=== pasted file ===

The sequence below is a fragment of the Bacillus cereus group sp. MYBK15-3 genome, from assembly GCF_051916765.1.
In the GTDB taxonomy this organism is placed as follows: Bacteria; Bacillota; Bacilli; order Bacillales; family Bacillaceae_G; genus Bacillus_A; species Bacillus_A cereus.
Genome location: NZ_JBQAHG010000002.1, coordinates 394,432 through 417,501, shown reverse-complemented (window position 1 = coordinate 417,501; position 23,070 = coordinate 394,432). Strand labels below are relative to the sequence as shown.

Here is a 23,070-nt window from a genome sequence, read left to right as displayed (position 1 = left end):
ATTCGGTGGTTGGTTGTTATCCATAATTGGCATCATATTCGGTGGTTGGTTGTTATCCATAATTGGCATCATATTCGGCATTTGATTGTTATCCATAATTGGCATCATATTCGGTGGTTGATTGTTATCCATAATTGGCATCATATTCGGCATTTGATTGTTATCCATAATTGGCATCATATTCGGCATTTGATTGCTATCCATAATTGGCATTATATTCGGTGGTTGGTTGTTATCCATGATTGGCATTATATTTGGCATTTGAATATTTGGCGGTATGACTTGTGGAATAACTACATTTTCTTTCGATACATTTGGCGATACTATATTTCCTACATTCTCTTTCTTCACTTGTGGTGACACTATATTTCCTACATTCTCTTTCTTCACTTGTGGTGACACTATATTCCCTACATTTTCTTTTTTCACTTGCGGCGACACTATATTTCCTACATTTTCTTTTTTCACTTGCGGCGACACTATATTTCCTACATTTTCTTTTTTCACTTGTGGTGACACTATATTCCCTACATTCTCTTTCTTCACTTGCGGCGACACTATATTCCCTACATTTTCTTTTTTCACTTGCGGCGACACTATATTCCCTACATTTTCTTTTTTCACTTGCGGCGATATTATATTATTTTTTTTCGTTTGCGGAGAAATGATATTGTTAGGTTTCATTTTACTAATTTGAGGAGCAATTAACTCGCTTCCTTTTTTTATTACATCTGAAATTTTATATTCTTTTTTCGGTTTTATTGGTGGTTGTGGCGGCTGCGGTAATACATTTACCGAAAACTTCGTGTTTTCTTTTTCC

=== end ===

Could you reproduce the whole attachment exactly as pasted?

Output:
The sequence below is a fragment of the Bacillus cereus group sp. MYBK15-3 genome, from assembly GCF_051916765.1.
In the GTDB taxonomy this organism is placed as follows: Bacteria; Bacillota; Bacilli; order Bacillales; family Bacillaceae_G; genus Bacillus_A; species Bacillus_A cereus.
Genome location: NZ_JBQAHG010000002.1, coordinates 394,432 through 417,501, shown reverse-complemented (window position 1 = coordinate 417,501; position 23,070 = coordinate 394,432). Strand labels below are relative to the sequence as shown.

Here is a 23,070-nt window from a genome sequence, read left to right as displayed (position 1 = left end):
ATTCGGTGGTTGGTTGTTATCCATAATTGGCATCATATTCGGTGGTTGGTTGTTATCCATAATTGGCATCATATTCGGCATTTGATTGTTATCCATAATTGGCATCATATTCGGTGGTTGATTGTTATCCATAATTGGCATCATATTCGGCATTTGATTGTTATCCATAATTGGCATCATATTCGGCATTTGATTGCTATCCATAATTGGCATTATATTCGGTGGTTGGTTGTTATCCATGATTGGCATTATATTTGGCATTTGAATATTTGGCGGTATGACTTGTGGAATAACTACATTTTCTTTCGATACATTTGGCGATACTATATTTCCTACATTCTCTTTCTTCACTTGTGGTGACACTATATTTCCTACATTCTCTTTCTTCACTTGTGGTGACACTATATTCCCTACATTTTCTTTTTTCACTTGCGGCGACACTATATTTCCTACATTTTCTTTTTTCACTTGCGGCGACACTATATTTCCTACATTTTCTTTTTTCACTTGTGGTGACACTATATTCCCTACATTCTCTTTCTTCACTTGCGGCGACACTATATTCCCTACATTTTCTTTTTTCACTTGCGGCGACACTATATTCCCTACATTTTCTTTTTTCACTTGCGGCGATATTATATTATTTTTTTTCGTTTGCGGAGAAATGATATTGTTAGGTTTCATTTTACTAATTTGAGGAGCAATTAACTCGCTTCCTTTTTTTATTACATCTGAAATTTTATATTCTTTTTTCGGTTTTATTGGTGGTTGTGGCGGCTGCGGTAATACATTTACCGAAAACTTCGTGTTTTCTTTTTCC